All the six supporting Churches of the Bremen Mission
celebrate Partnership Church Service on Trinity Sunday
with a common theme:
A good partnership must be nurtured and occasionally celebrated. That is life’s support for a union like the Bremen Mission who lives on two different continents. The Partnership Sunday is therefore proper to celebrate. It is to help us get an insight into the living conditions and the environmental conditions or other related conditions of the six member Churches.
It takes place on the Sunday after Pentecost and offers the opportunity to learn more about the everyday life of others and to read the Bible putting ourselves in their place. Every Church appoints a person or a group that promptly compiles and delivers the materials to the congregations on time so that the same mode of worship is followed in the Churches with regards to biblical texts, theme and liturgy.
A successful example of the celebration of such a Partnership Sunday was 6th June (Trinity) 2004. The theme for the participating congregations was "A violent free Conflict Resolution" – a theme that in Germany does not revolve on the Churches alone but on the whole society. In Africa, this theme would be taken up by the Churches and organizations and the society as a whole.
What type of preparations goes into the celebration of Partnership Day? Who ‘makes’ it? What happens in the congregations XY? Karl Drüge, a retired Pastor and a former board member of the Bremen Mission from Bad Salzuflen.
Any new thing in German Churches needs time to take off. It is therefore not surprising that some Church boards this year hesitated to take part – especially when some congregations already have their own partnership traditions and have planned their own events.
In the first place, they all praised the excellent preparatory material from the pen of German and African authors who are put together every year by the Bremen Mission. They presented a package of sermon proposals, Texts for meditations and reflections, songs and prayer proposals.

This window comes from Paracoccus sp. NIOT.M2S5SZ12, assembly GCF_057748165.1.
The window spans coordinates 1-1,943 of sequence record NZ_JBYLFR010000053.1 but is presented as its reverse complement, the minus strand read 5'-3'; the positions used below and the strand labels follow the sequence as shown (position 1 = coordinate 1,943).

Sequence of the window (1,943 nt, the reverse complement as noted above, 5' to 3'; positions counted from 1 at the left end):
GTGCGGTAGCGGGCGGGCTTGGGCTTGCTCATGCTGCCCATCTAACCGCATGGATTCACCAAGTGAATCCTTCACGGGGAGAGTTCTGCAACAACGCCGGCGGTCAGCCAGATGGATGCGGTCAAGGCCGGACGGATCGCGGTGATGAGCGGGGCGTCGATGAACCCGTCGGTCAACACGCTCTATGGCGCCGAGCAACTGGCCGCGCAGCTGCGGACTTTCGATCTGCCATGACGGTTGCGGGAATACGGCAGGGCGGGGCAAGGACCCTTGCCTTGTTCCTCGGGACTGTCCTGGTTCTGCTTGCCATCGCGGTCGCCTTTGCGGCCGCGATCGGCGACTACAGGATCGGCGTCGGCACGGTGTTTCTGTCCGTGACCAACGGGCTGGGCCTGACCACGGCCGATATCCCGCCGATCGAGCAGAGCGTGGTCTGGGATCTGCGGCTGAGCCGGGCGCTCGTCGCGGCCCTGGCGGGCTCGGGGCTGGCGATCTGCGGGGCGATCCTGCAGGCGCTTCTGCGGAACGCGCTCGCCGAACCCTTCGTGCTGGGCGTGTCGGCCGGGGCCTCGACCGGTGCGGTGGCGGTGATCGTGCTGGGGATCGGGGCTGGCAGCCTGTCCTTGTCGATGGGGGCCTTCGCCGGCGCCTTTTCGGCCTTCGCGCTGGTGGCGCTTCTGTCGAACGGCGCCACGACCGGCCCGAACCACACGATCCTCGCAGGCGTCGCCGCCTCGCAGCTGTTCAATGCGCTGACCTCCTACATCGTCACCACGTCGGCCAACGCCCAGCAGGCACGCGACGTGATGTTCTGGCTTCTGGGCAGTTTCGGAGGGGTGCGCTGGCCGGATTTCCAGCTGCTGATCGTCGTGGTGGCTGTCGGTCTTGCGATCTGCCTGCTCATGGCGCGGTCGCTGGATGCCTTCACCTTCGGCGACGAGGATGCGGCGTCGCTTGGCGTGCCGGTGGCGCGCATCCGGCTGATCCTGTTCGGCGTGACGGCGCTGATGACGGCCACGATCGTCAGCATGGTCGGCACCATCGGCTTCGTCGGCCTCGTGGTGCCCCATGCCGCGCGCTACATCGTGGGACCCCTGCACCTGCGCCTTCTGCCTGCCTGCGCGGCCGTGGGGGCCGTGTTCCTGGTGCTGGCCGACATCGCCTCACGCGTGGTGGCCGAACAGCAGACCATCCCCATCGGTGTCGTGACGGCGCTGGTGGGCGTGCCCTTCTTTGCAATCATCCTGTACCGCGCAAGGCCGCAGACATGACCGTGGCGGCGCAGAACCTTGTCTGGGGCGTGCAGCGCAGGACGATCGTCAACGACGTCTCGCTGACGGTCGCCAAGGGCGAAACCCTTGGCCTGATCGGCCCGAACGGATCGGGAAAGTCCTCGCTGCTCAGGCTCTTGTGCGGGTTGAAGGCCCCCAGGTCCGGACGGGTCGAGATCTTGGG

The theme is of pressing importance currently and concerns us all: "Violence impedes human development. The solution to conflicts calls for a renewal of our own lives". We have lived through times when violence was the order of the day: in the Near East, in Africa and also in Europe.
The Church service on Partnership Day should bring us to our senses, it should encourage us to listen to God’s word anew, to chart peaceful ways and in this way find orientation and assistance on "how we Christians can contribute to the culture of peace".
From Fedderwardergroden to Lomé
The hand out on Partnership Church Service offers a good example of how individual Christians or congregations in Germany and Africa can work hand in hand to advance the cause of peace and reconciliation.
Dr. Cyril Fayose, a guest from Ghana, in his lecture mentioned how "individual conflicts and power struggles can prevent the creation of peace in the world. It is only when the Church sweeps her own front door clean that she would be in the position to talk to others about cleanliness".
The day started in full swing in small and big places like, Cappel in Lippe, Oldenburg, Altengroden and Fedderwardergroden in East Friesland as well as in the Bentheim country (Grafschaft) – and of course in Bremen as well, the seat of the Bremen Mission.
Music played a great role. There were information regarding the theme peace in the four German and the two African Evangelical Churches from Togo and Ghana.
From Lomé, Pastor Luther Degbovi reported in a letter to the Bremen Mission the following:
After the festive but solemn opening Church Service on the Monday after Penticton, a human rights congress was held a week later in the Protestant College which attracted many prominent people and lecturers/speakers who spoke on the theme: "Women’s Rights in Traditional Inheritance Rights".
Thereafter, there was a prayer session for the six partners in the Bremen Mission as well as the other churches linked to the Bemen Mission. There was also a cultural festival involving eight choirs, dance groups, performances by actors/actresses. The week was crowned with an official Partnership Church Service on Trinity Sunday, which was well attended, one which can be described as great.
On this Trinity Sunday, in Fedderwardergroden or in Rautendorf, Africa was once again so near as Bremen and Oldenburg were in Lomé. The feeling to be united with people in Togo and Ghana (and the other way round in North Germany) in faith and in practical things has urged on many participants to lend their support to the Bremen Mission in their work to hold the Member Churches together.
These positive practical experiences have in a way advertised themselves: more and more congregations in the previous years have joined in the celebrations on Partnership Sunday and have engaged themselves with the current themes from German and African perspectives.